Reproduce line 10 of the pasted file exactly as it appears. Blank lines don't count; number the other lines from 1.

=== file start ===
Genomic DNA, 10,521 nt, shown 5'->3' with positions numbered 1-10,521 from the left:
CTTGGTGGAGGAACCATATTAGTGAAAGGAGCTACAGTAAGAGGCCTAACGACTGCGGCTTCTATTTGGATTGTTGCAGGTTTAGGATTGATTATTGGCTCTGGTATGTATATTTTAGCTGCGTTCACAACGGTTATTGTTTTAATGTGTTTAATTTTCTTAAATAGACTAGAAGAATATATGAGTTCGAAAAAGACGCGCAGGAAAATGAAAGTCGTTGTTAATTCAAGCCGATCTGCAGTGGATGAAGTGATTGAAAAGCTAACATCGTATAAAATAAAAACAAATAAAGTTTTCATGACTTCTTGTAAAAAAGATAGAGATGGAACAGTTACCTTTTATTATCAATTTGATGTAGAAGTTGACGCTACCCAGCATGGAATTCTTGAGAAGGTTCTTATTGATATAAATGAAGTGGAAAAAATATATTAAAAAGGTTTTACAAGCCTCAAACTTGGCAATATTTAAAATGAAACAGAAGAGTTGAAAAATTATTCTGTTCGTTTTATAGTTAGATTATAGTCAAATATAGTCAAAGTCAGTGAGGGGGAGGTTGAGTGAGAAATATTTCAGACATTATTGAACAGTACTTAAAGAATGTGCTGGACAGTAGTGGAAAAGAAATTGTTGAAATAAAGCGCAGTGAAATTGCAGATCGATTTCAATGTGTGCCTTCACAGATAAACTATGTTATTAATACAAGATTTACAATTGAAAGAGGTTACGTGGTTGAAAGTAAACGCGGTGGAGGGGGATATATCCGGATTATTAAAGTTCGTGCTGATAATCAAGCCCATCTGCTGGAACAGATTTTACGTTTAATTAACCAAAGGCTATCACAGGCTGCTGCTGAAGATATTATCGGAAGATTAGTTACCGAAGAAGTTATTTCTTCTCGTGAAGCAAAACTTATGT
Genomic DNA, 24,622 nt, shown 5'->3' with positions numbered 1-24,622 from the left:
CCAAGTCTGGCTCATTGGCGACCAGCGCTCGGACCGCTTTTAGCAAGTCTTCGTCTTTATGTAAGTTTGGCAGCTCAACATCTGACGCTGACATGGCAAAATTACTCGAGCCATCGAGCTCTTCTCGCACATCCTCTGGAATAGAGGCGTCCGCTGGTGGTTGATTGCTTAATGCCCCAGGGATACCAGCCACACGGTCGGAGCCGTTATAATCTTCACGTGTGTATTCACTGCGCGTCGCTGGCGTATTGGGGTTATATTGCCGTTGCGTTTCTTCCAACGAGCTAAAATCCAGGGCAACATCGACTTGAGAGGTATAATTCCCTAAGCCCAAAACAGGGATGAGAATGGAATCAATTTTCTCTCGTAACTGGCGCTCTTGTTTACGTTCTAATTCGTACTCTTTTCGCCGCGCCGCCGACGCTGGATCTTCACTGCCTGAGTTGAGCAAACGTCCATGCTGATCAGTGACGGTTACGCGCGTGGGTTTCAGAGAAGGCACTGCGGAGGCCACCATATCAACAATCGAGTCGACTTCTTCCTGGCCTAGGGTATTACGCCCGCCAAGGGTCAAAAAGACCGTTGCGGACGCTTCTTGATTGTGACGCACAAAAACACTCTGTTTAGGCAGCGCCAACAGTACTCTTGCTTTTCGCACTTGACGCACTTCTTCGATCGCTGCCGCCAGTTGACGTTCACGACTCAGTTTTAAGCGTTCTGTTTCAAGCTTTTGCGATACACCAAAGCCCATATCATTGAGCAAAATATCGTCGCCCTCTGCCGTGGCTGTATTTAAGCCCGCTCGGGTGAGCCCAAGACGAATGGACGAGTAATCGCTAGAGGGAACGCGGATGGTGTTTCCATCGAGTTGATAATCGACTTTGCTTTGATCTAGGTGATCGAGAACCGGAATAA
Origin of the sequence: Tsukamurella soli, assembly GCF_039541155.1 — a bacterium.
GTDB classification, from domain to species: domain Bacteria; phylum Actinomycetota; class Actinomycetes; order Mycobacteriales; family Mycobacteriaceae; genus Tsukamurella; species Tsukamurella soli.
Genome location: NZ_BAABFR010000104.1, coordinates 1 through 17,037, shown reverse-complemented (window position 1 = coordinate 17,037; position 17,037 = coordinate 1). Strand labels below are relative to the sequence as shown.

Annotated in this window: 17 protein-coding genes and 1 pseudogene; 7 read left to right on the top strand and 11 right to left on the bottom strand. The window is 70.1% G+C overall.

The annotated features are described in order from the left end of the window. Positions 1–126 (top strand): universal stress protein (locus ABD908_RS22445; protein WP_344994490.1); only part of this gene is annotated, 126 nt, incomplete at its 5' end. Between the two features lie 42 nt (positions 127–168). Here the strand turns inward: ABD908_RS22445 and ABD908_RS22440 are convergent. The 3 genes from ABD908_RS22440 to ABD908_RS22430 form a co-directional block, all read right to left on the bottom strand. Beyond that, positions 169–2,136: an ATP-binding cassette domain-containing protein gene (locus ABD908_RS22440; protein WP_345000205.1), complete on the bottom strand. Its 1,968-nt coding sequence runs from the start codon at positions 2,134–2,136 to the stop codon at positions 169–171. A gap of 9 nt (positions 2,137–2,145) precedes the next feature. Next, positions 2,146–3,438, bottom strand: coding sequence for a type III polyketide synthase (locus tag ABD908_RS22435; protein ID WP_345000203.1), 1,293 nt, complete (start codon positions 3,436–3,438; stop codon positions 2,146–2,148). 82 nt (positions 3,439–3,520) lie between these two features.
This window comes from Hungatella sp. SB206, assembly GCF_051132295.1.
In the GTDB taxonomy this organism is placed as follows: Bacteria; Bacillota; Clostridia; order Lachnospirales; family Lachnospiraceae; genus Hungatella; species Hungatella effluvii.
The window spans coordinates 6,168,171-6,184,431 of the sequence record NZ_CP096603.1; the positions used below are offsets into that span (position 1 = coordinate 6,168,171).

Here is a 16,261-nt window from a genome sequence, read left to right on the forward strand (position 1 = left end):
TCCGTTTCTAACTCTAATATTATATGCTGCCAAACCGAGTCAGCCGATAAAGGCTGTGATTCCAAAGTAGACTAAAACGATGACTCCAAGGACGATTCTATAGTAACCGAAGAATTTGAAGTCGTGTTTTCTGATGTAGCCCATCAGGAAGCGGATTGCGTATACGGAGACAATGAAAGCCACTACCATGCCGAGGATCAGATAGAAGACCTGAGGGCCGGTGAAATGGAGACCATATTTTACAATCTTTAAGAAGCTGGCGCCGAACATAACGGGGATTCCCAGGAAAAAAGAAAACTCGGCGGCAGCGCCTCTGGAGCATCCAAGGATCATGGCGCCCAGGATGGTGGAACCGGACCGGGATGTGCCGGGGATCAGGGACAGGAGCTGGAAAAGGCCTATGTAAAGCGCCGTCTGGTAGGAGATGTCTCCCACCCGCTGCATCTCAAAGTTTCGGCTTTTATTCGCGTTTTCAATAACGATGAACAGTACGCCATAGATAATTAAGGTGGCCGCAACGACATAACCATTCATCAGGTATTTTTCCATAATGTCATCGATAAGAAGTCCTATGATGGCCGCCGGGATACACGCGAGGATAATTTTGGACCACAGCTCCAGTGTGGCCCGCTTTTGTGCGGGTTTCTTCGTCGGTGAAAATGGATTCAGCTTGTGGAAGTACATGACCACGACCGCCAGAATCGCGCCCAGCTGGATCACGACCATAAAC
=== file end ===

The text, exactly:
This window comes from Hungatella sp. SB206, assembly GCF_051132295.1.